Published on Voices

Building a new bridge in the global aid architecture: Connecting emerging and traditional donors for development impact

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Over the past two decades, the global aid landscape has been transformed.  Emerging-economy actors and other contributors are deploying considerable resources into global development finance—an area traditionally dominated by the Group of Seven (G7) countries. This welcome change has expanded the breadth and depth of financial support for the world’s poorest nations.   

Maximizing the benefits of emerging economies’ growing influence in global development finance

Among emerging economies—those with middle- to upper-income status that can access global capital markets—the BRICS countries already account for a higher share of global GDP based on purchasing power parity than the G7 countries. BRICS, originally Brazil, Russia, India, China, and South Africa, admitted six new members earlier this year. Over the past decade, 22 percent of bilateral loans to developing countries (those with low and middle incomes) came from BRICS countries.

Türkiye and Saudi Arabia, two large emerging economies, are now the world’s most generous bilateral providers of official development assistance on a per capita basis.  China is the single largest provider of loans to developing countries on both concessional and non-concessional terms.

Emerging economies are hosting major summits, and investing heavily in development and climate initiatives. Their actions, including the establishment of investment funds, are reshaping the aid landscape, lifting millions out of poverty, creating jobs, and boosting global consumption.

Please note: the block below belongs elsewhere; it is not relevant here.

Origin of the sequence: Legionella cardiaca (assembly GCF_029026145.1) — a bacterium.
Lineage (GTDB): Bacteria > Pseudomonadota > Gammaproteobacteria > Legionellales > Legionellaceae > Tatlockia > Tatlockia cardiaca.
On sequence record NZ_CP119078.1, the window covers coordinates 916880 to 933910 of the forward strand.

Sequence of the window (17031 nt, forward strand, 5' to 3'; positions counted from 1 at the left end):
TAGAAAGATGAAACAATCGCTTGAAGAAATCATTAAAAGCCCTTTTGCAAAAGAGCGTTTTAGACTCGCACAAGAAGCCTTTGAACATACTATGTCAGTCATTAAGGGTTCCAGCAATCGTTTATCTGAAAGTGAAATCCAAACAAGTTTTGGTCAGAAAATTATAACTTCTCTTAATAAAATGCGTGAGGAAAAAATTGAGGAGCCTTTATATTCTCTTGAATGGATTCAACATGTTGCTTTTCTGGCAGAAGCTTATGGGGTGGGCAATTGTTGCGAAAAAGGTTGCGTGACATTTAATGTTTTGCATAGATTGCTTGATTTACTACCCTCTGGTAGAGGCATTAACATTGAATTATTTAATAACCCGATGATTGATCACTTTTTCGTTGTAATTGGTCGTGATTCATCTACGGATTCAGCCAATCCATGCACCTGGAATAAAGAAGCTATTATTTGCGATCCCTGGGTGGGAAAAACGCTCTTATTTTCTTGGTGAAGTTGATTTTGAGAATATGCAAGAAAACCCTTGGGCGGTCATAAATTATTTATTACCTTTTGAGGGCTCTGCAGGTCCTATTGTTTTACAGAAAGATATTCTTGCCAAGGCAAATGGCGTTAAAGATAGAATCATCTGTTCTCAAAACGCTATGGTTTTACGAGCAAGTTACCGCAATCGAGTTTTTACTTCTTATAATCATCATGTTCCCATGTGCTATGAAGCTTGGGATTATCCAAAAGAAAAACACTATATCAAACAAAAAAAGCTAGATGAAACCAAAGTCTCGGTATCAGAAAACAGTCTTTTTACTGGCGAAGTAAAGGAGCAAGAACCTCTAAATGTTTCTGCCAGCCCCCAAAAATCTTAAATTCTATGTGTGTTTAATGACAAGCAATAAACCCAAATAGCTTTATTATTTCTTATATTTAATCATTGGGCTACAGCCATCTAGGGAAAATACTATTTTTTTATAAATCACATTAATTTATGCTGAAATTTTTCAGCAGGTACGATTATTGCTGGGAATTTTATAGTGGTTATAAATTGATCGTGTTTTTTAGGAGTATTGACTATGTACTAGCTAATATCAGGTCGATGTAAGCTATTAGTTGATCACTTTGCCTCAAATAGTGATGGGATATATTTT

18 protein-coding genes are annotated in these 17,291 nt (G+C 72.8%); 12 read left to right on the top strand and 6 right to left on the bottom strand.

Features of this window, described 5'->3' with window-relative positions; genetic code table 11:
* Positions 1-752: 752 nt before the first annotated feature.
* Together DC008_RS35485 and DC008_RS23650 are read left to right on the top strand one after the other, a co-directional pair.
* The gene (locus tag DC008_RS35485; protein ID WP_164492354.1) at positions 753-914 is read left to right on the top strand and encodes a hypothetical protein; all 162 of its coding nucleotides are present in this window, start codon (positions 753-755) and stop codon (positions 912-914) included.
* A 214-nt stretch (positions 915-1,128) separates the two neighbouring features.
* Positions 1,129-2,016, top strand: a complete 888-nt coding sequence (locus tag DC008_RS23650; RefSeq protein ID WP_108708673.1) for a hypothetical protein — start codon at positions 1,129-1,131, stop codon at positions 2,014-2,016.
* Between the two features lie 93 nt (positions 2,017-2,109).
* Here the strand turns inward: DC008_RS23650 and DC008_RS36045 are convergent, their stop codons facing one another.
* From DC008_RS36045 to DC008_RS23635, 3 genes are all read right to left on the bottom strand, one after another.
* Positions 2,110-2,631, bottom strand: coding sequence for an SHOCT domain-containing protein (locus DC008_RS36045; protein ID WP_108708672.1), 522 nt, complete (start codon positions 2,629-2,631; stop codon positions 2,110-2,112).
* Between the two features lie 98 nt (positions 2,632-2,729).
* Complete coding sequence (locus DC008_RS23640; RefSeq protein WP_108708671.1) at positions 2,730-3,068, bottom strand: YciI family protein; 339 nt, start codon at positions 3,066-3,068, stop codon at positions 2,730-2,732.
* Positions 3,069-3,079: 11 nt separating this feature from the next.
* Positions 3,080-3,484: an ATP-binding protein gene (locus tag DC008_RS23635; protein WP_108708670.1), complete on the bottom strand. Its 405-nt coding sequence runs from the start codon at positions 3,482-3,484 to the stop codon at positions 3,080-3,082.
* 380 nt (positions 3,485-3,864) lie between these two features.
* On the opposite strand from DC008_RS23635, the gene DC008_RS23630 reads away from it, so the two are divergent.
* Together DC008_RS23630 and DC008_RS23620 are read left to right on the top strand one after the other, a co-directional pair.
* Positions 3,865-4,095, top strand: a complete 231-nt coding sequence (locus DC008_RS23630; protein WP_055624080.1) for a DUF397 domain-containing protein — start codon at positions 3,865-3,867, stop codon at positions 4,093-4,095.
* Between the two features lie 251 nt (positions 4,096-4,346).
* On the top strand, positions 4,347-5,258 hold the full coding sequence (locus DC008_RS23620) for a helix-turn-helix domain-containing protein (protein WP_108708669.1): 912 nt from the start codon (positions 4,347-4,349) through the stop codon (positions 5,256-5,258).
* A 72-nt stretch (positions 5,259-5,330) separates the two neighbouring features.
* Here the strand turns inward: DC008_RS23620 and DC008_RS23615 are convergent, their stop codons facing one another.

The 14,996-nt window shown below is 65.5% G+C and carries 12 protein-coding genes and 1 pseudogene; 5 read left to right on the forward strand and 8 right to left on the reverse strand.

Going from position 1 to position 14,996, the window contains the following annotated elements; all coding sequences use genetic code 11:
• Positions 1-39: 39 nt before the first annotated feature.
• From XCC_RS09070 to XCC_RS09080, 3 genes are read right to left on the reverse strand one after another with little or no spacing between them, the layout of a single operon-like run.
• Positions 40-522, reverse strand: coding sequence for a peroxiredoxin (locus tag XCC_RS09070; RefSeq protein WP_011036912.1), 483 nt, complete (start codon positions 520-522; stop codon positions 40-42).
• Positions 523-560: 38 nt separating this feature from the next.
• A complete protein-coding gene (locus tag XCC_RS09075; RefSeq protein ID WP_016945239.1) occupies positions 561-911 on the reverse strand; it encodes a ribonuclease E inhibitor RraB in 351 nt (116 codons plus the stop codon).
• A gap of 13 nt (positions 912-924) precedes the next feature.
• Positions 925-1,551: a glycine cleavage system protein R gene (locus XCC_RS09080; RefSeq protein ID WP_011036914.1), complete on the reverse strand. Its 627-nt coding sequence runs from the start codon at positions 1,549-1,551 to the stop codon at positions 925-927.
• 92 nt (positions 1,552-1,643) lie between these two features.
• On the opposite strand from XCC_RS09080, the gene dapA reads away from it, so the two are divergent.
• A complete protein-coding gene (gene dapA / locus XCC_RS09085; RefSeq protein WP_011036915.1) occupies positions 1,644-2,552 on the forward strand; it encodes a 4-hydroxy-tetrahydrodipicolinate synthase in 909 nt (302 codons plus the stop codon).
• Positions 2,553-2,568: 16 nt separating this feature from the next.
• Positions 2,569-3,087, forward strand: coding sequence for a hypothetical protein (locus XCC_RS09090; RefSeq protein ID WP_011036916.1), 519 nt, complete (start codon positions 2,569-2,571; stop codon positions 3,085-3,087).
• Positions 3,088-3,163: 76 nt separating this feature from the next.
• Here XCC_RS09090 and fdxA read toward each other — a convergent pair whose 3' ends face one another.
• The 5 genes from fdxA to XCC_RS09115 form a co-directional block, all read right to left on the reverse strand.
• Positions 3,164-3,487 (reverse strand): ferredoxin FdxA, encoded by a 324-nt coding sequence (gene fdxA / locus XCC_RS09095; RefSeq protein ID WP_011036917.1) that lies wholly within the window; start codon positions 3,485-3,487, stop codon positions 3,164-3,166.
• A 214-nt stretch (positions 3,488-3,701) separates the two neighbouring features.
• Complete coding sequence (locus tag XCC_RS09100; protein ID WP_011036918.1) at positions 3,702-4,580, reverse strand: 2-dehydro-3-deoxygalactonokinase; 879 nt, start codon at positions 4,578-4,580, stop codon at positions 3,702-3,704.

According to the latest UNCTAD World Investment Report, developing countries accounted for more than two-thirds of global foreign direct investment (FDI) in 2022, up from 60 percent in 2021.  In contrast, developed economies’ FDI contributions declined by 37 percent, reflecting uncertainty in financial markets and the winding up of stimulus packages in these countries.  

Emerging challenges in global aid

More money for global development is undeniably a good thing. But these changes have come at a time when the global aid architecture, as reported to OECD/DAC (which excludes most emerging donors) has become increasingly fragmented. Official financial flows have doubled, and the number of entities providing such finance has grown from 215 to 565 between 2002 and 2021. Over the same period, the balance between public and private financial flows has shifted, with private finance accounting for nearly 70 percent of current flows. In combination, these trends have created four major challenges for the world’s poorest countries, on the basis of OECD/DAC data. 

First, the proliferation of donors and donor agencies places a burden on recipient countries with limited capacity and increases transaction costs for those already struggling to deal with multiple and overlapping crises.  

Second, donor-funded activities have become more fragmented. The average size of an official development assistance grant has more than halved, from $1.7 million in 2000 to less than $800,000 in 2021.  So there is more money today, but it is split into smaller parcels, resulting in higher costs for recipient countries—many of which are already in debt distress.